We are Chesterfield: ‘I owe this town a lot’ says Crackerjack legend Bernie Clifton

Legendary entertainer Bernie Clifton will be forever grateful for the role that Derbyshire venues have played in shaping the act that has delighted millions of people.

Sunday, 1st August 2021, 10:06 pm
‘I owe Chesterfield a lot’ says Crackerjack legend Bernie Clifton

The ostrich-riding octogenarian, who rose to fame on children's show Crackerjack in the Seventies, said: "I owe Chesterfield a lot. In many ways Newbold Working Men's Club was where it started for me.”

Bernie was running a vacuum cleaner shop in Chesterfield at a time when the club had just opened. The club’s management found out that he was a singer and asked him to perform on Christmas Eve as they hadn't got an entertainer. Bernie said: "I ended up being the turn on Christmas Eve and they said 'that went well, can you come back on New Year's Eve?’ I became very popular in the local area."

At that time the club scene was thriving. Bernie said: "Every street corner had a club or a pub. From Hasland to Sutton in Ashfield, there would be about 40 places of entertainment."

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Bernie Clifton and Oswald the ostrich.

Bernie spent the evenings singing in clubs while maintaining his day job selling vacuum cleaners which was the work that brought him to Chesterfield 60 years ago.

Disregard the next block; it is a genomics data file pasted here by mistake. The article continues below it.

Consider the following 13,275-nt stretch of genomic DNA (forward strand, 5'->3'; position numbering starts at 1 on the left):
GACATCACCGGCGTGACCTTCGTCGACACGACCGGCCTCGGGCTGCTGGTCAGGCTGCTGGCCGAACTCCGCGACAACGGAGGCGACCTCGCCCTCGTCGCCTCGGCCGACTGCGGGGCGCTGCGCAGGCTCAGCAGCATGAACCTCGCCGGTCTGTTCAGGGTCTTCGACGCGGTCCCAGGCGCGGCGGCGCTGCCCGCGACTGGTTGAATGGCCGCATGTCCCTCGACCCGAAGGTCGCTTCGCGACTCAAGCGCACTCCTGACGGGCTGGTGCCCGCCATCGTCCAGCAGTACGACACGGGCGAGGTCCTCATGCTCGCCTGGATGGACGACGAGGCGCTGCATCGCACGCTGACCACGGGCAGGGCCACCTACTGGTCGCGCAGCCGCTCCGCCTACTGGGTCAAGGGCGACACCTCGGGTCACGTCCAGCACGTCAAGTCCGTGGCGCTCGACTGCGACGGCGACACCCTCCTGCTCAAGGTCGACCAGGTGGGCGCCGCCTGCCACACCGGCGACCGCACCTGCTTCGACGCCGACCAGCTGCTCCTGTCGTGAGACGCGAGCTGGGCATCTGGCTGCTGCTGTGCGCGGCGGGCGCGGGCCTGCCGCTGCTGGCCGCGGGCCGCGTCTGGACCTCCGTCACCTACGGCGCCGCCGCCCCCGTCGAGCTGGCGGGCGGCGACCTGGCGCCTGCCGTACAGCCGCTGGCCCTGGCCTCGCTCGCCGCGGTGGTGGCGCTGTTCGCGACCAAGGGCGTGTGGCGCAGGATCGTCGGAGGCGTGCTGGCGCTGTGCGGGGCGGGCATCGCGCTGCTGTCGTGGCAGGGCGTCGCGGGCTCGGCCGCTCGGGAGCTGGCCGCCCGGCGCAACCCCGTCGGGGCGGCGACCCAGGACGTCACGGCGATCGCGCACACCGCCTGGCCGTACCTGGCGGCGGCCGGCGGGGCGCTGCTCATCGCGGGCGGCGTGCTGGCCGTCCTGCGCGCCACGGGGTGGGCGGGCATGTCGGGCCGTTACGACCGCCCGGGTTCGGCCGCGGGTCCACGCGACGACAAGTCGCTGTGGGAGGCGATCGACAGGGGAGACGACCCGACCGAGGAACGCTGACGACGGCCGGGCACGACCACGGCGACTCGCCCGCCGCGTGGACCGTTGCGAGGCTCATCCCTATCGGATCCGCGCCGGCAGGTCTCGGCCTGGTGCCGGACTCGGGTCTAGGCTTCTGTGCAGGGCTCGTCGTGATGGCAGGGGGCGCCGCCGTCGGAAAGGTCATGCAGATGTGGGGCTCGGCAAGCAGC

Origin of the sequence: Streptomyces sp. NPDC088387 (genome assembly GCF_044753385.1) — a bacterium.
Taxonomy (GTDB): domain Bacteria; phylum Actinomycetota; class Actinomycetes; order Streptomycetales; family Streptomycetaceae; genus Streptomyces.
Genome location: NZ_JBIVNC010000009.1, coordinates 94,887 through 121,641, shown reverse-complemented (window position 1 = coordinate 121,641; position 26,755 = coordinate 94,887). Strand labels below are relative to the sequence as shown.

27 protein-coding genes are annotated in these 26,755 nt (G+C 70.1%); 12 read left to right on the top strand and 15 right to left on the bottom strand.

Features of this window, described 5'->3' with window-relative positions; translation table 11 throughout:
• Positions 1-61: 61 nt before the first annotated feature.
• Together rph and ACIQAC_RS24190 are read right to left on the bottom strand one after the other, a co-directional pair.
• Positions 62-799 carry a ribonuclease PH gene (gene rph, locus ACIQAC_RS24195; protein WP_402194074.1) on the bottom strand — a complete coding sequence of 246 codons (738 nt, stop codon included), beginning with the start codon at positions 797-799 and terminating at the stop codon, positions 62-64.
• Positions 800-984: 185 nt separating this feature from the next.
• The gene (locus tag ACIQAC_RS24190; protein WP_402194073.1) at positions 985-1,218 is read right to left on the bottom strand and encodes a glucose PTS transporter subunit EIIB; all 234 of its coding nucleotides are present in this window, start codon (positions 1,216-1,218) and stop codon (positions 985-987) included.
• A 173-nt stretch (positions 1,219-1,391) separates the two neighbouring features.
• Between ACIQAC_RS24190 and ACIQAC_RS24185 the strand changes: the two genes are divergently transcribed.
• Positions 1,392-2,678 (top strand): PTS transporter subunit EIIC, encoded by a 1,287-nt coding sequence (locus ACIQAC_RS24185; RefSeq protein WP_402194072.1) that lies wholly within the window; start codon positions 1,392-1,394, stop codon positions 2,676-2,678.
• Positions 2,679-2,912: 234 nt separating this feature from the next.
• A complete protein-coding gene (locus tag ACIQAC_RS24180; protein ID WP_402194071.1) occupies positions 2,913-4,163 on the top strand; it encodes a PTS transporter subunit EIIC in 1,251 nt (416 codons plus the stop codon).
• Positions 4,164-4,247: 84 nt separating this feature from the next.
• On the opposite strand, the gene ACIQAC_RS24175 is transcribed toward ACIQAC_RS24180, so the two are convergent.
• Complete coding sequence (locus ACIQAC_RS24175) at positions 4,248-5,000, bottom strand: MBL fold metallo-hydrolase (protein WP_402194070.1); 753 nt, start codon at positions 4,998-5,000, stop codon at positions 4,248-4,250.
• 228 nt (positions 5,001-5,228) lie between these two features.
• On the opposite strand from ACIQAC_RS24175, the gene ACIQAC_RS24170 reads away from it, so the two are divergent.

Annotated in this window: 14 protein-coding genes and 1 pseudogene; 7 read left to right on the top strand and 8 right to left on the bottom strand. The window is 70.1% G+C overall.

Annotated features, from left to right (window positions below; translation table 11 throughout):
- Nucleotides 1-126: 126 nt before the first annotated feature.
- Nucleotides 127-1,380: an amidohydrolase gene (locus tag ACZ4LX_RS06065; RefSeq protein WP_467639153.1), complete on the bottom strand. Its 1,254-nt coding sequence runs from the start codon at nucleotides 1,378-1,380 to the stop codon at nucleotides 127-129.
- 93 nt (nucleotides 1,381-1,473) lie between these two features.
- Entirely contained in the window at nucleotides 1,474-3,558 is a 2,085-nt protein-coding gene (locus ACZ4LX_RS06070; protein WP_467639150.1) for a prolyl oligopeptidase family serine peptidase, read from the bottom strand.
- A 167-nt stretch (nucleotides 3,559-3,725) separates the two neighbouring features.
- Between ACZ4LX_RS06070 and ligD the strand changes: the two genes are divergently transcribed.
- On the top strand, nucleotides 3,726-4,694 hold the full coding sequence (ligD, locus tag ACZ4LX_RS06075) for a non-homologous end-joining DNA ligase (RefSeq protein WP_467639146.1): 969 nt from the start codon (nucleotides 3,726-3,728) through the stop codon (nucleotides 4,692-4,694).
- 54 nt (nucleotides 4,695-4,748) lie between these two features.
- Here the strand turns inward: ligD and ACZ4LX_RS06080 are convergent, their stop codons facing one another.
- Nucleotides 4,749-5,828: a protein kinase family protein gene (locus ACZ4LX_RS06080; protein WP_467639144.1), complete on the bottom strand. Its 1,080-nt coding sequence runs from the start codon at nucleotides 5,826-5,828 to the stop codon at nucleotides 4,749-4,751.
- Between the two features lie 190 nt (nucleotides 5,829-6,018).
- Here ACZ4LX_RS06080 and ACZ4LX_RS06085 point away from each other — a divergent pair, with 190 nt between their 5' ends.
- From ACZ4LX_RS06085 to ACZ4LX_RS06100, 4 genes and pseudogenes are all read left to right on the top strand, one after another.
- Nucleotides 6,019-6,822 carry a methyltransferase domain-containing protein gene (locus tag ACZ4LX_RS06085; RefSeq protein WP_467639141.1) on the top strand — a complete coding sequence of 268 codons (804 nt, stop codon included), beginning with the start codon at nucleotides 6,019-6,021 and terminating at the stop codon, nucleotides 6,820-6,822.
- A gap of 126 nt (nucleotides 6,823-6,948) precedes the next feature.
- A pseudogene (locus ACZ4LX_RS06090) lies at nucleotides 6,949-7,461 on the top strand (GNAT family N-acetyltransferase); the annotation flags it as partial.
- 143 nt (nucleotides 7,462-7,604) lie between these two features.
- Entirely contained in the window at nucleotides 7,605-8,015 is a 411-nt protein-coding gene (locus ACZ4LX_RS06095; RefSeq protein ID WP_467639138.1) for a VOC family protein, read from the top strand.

He said: "We used to go out selling vacuum cleaners door to door and at lunchtime we’d go to a pub or working man's club for a pint. I'd say 'Anyone from the committee here because I'm a Boy Singer, can you give me a job?'. You didn't have to audition, they signed your diary and you signed theirs - it was so casual, but it worked."

After building up his act, Bernie became compere at the Aquarius nightclub in Chesterfield and opened a joke shop in town.

Asked what he misses about the Chesterfield of old, Bernie, who lives in Barlow, said: “The Co-op. It was huge, you could have a meal or buy everything from a washing machine to a suit. Chesterfield had a great market place. A lot of people don’t do town centre shopping any more. Wouldn’t it be great to see the High Street come back but what are the chances of that happening? Twelve months ago there was space for hundreds of cars on the Donut, there isn’t now.”

Bernie Clifton meets the Queen at the Royal Variety Performance in 1979. On his left is comedian Jim Davidson.

In 1971 Bernie appeared at the City Varieties theatre in Leeds where Les Dawson was topping the bill. Bernie said: "I was doing my comedy vocal and afterwards Les pulled me to one side and said 'you're all right son but you're just doing what a hundred other comedians are doing - you need to find your own identity. What you need to do is go out and plough your own furrow'."

The next day Bernie went to the Oxfam shop in Chesterfield where he saw a full-size lion skin hearth rug in the window for ten shillings. He said: "I came out with it under my arm as a ventriloquist singing Born Free."

Another feature of his act originated in a pub in Ilkeston. Bernie said: "They asked me to draw the raffle at the end of my spot. The tickets were in a pair of biscuit tins and I jumped into them and did a dance."

Oswald the ostrich has played a major part in Bernie’s fame. The eye-catching full-size prop was created by Peter Pullon who made puppets such as Orville, Emu, Sugar Puffs’ Honey Monster and Nookie Bear for celebrity clients.